What he did in 2009: He should get removed from this post on the grounds that he's not really a kid, but regardless he is was a very useful pickup for Rabobank this year. He's a consistently good time trialist, winning the Dutch national title and placing pretty high in various events. Also won a Dauphine stage. He is what he is now, a top-flight domestique in a variety of situations, including the high mountains and stage races, particularly where there's a TTT. Given the guys around him, he probably will only get occasional chances to ride for himself.

Laurens Ten Dam, Rabobank

Age in 2010: 29

What we said then: Obviously he wasn't captaining anything at Rabobank this season, but he may get his chance if and when they're not working for Menchov or Gesink. He showed strong in places like the Klausenpass and Hautacam, so his pedigree is clear.

What he did in 2009: Speaking of climbing domestiques who are too old to be in a "futures" post... he's another important cog in the shiny Rabo wheel. Hey, it's his birthday on Friday!

Lars Boom, Rabobank

Age in 2010: 23

What we said then: Like just about every continental rider, I'm not overly familiar with him. But he just won the Dutch national championship road race... and the time trial. Chew on that sentence for a moment. Turns 23 in late December. Good sweet Christ, is there any wonder why he just got kicked up to the Rabo senior squad from the development team?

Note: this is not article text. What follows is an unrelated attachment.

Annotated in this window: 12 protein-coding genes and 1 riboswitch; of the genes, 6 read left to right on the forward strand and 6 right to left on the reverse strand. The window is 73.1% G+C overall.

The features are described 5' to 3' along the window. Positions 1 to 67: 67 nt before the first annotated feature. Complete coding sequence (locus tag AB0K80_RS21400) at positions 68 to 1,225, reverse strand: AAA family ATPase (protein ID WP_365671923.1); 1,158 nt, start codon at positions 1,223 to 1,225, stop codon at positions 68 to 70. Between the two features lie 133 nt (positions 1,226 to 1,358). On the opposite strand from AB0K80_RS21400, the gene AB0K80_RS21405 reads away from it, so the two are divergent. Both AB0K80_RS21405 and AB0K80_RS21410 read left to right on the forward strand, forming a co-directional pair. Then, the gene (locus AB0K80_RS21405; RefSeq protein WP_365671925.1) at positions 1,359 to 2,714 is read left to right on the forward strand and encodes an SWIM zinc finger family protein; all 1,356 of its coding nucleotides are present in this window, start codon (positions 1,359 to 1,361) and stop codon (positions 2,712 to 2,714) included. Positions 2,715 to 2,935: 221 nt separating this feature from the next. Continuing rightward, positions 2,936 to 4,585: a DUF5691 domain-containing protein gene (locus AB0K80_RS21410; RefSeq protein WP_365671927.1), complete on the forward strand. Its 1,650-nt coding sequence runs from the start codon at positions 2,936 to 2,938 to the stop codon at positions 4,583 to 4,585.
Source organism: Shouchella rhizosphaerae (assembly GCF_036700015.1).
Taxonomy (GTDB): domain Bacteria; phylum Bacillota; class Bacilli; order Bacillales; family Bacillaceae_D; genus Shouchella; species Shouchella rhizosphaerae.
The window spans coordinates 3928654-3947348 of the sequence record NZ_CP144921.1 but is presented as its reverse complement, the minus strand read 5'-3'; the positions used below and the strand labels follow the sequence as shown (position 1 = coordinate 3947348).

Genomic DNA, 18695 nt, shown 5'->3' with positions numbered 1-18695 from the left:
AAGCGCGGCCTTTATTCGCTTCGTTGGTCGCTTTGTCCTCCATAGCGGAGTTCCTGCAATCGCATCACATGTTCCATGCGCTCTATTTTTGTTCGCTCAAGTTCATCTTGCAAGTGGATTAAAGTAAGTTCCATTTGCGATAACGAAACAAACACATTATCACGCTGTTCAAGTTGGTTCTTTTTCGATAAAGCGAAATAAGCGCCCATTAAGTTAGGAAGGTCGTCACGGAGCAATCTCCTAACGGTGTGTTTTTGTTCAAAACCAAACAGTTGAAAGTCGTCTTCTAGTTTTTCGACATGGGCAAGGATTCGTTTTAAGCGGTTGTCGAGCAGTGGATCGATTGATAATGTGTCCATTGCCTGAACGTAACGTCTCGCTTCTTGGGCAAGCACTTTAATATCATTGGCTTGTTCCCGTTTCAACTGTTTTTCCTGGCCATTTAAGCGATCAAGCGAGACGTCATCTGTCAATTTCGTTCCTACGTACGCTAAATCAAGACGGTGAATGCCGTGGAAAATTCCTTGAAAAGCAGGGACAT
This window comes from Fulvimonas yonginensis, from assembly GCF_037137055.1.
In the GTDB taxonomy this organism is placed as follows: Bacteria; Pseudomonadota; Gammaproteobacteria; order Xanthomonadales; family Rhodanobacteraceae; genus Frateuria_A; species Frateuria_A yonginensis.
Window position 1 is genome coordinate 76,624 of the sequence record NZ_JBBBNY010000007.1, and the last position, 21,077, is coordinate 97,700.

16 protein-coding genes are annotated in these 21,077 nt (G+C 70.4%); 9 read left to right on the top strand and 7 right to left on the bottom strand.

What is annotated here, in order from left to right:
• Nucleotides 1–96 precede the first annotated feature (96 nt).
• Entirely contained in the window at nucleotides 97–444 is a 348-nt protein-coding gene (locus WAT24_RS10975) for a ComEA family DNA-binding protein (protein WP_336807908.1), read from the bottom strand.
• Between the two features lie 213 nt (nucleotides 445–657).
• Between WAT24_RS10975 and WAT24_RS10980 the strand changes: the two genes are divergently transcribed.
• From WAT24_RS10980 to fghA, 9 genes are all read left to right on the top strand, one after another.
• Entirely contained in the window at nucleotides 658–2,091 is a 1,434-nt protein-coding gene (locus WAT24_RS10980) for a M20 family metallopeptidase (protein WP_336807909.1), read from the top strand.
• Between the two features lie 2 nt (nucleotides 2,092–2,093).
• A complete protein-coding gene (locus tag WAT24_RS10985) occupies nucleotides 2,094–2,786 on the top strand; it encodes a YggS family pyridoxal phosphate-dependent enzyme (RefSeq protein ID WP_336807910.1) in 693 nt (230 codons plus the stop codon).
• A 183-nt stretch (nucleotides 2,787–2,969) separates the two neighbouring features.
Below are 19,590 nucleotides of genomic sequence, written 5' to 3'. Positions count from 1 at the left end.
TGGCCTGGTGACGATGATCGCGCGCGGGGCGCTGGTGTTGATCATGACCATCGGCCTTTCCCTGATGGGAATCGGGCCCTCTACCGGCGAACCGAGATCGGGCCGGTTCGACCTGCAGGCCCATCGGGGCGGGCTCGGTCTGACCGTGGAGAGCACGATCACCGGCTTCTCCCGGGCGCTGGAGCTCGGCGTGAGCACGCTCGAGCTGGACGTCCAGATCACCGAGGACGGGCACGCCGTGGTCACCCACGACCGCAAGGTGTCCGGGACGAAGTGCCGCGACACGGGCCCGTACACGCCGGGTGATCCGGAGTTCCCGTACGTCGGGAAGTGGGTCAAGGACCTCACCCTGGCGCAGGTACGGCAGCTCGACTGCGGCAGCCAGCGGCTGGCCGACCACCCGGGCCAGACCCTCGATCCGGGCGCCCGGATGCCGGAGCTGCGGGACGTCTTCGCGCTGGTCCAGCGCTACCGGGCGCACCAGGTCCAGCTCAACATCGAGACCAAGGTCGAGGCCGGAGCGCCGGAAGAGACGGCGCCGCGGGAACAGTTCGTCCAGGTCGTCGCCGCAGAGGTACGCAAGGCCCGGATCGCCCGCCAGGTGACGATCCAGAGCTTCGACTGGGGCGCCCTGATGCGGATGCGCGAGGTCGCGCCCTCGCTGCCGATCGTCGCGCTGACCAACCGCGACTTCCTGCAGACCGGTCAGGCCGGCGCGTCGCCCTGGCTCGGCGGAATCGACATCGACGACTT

What he did in 2009: Ah, the Special One. After losing all perspective on the guy, I have adopted a lower-key approach to predicting his impending greatness. He is, after all, just shy of 24 and slowly transitioning to road full-time. That said, after a quiet spring transitioning his form from cyclocross, he won his third race, the Tour of Belgium, with a ripping time trial that left Thomas Dekker, Serguei Ivanov, Nick Nuyens and a whole host of northerners behind. Later, after putting in his time, he won a stage of the Vuelta, his first ever grand tour, not merely by joining a successful breakaway but by burying a dozen of his cohorts with a devastating series of uphill attacks. Honestly, the only reason to maintain perspective on the Large Bomb is decorum or something. In my heart of hearts, and on more than a few pages of this site, my excitement over what he can and hopefully will do, starting soon, can't be contained.